Army, Obama Administration halt development of Dakota Access Pipeline



Hundreds of New Yorkers gathered at Grand Central Station in solidarity with the indigenous and non-indigenous allies who are on the frontlines in North Dakota fighting the construction of the 3.8 billion dollar Dakota Access Pipeline on Nov. 1, 2016 in New York City. (Michael Nigro/Pacific Press/Sipa USA/TNS)

Ryan Mancini

The current route for the pipeline near the Standing Rock Sioux Reservation has been denied construction by the United States Army Corps of Engineers and the Obama Administration.

Protestors and activists defending the site look at this as a victory in their favor, as the pipeline would have run under a reservoir on the Missouri River at Lake Oahe, reported PBS Newshour.

This announcement comes after the U.S. Army Corps of Engineers set a Dec. 5 deadline for protesters to leave the site near Bismarck, N.D.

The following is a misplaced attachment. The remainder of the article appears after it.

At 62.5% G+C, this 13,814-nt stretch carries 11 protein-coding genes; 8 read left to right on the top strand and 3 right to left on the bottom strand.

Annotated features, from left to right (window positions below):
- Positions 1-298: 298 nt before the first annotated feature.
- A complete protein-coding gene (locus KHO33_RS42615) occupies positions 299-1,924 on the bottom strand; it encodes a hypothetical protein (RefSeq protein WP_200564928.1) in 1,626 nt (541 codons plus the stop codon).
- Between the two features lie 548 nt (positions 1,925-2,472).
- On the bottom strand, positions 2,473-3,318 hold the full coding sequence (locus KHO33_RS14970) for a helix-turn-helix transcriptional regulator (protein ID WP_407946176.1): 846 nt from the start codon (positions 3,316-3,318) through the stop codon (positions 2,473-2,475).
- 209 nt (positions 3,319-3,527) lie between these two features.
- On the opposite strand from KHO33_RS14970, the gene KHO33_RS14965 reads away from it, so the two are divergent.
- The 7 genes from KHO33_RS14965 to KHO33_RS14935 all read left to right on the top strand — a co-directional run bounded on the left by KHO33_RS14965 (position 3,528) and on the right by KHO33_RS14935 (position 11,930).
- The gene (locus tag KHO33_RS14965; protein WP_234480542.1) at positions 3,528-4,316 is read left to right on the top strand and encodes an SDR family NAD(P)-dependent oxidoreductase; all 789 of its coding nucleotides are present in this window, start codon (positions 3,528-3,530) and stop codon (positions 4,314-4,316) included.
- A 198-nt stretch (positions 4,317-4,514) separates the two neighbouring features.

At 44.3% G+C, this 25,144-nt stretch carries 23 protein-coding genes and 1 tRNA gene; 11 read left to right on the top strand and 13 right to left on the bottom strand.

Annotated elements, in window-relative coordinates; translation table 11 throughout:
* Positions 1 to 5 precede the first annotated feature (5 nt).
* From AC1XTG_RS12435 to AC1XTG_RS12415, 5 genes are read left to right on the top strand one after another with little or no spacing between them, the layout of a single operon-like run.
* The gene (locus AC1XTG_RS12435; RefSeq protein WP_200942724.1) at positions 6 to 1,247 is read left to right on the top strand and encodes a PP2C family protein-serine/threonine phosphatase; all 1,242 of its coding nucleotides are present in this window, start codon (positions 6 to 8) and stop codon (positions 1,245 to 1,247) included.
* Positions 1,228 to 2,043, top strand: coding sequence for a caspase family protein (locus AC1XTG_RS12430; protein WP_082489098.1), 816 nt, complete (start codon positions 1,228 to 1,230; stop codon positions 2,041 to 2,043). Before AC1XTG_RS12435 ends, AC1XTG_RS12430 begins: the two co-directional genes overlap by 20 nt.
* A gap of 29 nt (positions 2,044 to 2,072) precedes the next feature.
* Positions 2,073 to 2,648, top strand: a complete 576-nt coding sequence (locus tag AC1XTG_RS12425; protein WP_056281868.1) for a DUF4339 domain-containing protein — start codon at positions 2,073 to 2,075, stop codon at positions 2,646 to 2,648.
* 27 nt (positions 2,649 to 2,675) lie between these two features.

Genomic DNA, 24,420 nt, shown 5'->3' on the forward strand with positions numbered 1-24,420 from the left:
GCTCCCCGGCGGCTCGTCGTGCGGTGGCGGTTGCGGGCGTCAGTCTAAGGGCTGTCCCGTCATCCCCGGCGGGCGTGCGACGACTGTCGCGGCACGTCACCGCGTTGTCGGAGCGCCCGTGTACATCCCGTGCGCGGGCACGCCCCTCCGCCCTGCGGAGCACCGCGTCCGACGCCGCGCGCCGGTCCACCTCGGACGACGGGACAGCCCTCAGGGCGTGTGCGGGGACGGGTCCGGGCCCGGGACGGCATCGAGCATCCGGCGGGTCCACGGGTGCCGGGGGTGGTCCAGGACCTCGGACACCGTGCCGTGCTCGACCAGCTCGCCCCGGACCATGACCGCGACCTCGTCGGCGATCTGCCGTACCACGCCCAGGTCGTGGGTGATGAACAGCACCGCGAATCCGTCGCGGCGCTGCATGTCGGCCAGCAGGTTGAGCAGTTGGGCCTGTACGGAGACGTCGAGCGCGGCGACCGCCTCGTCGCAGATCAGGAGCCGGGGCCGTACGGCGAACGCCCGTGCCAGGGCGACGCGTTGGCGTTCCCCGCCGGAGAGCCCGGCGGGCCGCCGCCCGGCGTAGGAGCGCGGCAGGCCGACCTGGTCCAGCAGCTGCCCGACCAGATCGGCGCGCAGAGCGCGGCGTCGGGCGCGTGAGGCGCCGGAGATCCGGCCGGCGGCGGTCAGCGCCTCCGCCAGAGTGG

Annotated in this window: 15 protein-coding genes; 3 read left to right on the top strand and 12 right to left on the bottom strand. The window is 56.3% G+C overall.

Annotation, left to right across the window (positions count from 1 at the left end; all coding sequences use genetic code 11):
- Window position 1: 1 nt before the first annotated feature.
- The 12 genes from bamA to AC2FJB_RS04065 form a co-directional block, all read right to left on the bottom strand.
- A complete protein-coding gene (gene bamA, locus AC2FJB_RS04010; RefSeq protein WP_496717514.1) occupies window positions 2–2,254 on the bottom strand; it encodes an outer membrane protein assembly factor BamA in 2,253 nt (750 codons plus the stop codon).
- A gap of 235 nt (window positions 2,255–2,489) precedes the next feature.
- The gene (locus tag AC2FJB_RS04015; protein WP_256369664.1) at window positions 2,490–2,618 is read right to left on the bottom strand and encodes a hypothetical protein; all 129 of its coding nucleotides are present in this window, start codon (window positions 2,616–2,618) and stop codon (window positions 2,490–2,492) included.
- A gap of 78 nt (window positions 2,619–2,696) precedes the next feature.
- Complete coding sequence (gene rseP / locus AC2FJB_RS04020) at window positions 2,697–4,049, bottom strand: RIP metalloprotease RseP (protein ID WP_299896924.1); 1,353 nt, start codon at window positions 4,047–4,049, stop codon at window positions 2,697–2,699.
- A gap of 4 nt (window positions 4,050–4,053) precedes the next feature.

“For the first time in history, American Indian issues…[the government] heard our issues and had the courage to take initiative to make the right decision,” Standing Rock Sioux Chairman Dave Archambault II said to NBC News. “This is something that will go down in history and I know that it’s a blessing for all indigenous peoples.”

Even with the halt in place, president-elect Donald Trump has expressed his support of constructing the pipeline, a statement met with praise by North Dakota Senator John Hoeven and Kelcy Warren, CEO of pipeline builder Energy Transfer.

In support of the Trump campaign, Warren donated $3,000 along with $100,000 to a joint fundraising committee for the campaign, according to Fusion. No comment has been made by Energy Transfer after the decision was made, reported the Wall Street Journal.

“Because the Obama administration continues to delay that decision [on the pipeline], we have met with President-elect Trump’s transition team on…the need for the new issue and easement for the project,” said Hoeven in an official statement. “Also, it is important to know that the new administration will work to help us grow and diversify our energy economy and build the energy infrastructure necessary to move it from where it is produced to where it is needed.”